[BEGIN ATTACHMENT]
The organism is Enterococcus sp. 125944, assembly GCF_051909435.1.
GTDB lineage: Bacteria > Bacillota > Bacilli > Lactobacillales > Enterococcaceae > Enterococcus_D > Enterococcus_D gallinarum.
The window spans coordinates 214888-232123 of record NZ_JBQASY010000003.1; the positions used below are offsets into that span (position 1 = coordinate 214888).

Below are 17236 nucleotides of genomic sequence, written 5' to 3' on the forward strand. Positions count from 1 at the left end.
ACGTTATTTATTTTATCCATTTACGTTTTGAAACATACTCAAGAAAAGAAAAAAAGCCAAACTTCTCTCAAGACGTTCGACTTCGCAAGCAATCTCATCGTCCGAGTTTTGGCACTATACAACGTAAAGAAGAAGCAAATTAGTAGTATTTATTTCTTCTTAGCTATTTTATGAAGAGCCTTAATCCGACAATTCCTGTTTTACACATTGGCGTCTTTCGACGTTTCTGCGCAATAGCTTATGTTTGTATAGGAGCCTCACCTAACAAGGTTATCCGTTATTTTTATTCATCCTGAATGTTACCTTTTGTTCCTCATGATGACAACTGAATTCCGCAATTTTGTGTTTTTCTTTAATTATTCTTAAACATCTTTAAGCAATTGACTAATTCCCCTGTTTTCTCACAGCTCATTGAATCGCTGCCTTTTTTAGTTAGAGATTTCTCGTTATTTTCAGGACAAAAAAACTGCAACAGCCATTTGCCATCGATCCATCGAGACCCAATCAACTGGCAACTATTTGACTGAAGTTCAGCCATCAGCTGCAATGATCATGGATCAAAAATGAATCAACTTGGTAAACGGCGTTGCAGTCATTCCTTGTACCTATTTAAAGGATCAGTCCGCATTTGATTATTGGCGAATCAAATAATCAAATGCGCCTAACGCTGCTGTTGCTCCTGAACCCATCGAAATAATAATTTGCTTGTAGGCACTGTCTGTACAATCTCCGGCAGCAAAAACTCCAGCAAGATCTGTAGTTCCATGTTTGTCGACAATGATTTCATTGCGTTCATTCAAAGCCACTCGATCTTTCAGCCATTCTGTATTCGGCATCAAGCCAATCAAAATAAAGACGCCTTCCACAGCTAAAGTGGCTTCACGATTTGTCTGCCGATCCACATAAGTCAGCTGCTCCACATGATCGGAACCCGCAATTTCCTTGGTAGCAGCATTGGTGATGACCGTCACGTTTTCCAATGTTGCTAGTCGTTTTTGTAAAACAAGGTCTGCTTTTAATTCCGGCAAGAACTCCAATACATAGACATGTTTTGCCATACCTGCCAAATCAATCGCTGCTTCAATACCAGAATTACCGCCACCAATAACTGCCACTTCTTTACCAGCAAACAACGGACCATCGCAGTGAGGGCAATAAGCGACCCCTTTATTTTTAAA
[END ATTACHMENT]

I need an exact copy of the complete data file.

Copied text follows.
The organism is Enterococcus sp. 125944, assembly GCF_051909435.1.
GTDB lineage: Bacteria > Bacillota > Bacilli > Lactobacillales > Enterococcaceae > Enterococcus_D > Enterococcus_D gallinarum.
The window spans coordinates 214888-232123 of record NZ_JBQASY010000003.1; the positions used below are offsets into that span (position 1 = coordinate 214888).

Below are 17236 nucleotides of genomic sequence, written 5' to 3' on the forward strand. Positions count from 1 at the left end.
ACGTTATTTATTTTATCCATTTACGTTTTGAAACATACTCAAGAAAAGAAAAAAAGCCAAACTTCTCTCAAGACGTTCGACTTCGCAAGCAATCTCATCGTCCGAGTTTTGGCACTATACAACGTAAAGAAGAAGCAAATTAGTAGTATTTATTTCTTCTTAGCTATTTTATGAAGAGCCTTAATCCGACAATTCCTGTTTTACACATTGGCGTCTTTCGACGTTTCTGCGCAATAGCTTATGTTTGTATAGGAGCCTCACCTAACAAGGTTATCCGTTATTTTTATTCATCCTGAATGTTACCTTTTGTTCCTCATGATGACAACTGAATTCCGCAATTTTGTGTTTTTCTTTAATTATTCTTAAACATCTTTAAGCAATTGACTAATTCCCCTGTTTTCTCACAGCTCATTGAATCGCTGCCTTTTTTAGTTAGAGATTTCTCGTTATTTTCAGGACAAAAAAACTGCAACAGCCATTTGCCATCGATCCATCGAGACCCAATCAACTGGCAACTATTTGACTGAAGTTCAGCCATCAGCTGCAATGATCATGGATCAAAAATGAATCAACTTGGTAAACGGCGTTGCAGTCATTCCTTGTACCTATTTAAAGGATCAGTCCGCATTTGATTATTGGCGAATCAAATAATCAAATGCGCCTAACGCTGCTGTTGCTCCTGAACCCATCGAAATAATAATTTGCTTGTAGGCACTGTCTGTACAATCTCCGGCAGCAAAAACTCCAGCAAGATCTGTAGTTCCATGTTTGTCGACAATGATTTCATTGCGTTCATTCAAAGCCACTCGATCTTTCAGCCATTCTGTATTCGGCATCAAGCCAATCAAAATAAAGACGCCTTCCACAGCTAAAGTGGCTTCACGATTTGTCTGCCGATCCACATAAGTCAGCTGCTCCACATGATCGGAACCCGCAATTTCCTTGGTAGCAGCATTGGTGATGACCGTCACGTTTTCCAATGTTGCTAGTCGTTTTTGTAAAACAAGGTCTGCTTTTAATTCCGGCAAGAACTCCAATACATAGACATGTTTTGCCATACCTGCCAAATCAATCGCTGCTTCAATACCAGAATTACCGCCACCAATAACTGCCACTTCTTTACCAGCAAACAACGGACCATCGCAGTGAGGGCAATAAGCGACCCCTTTATTTTTAAA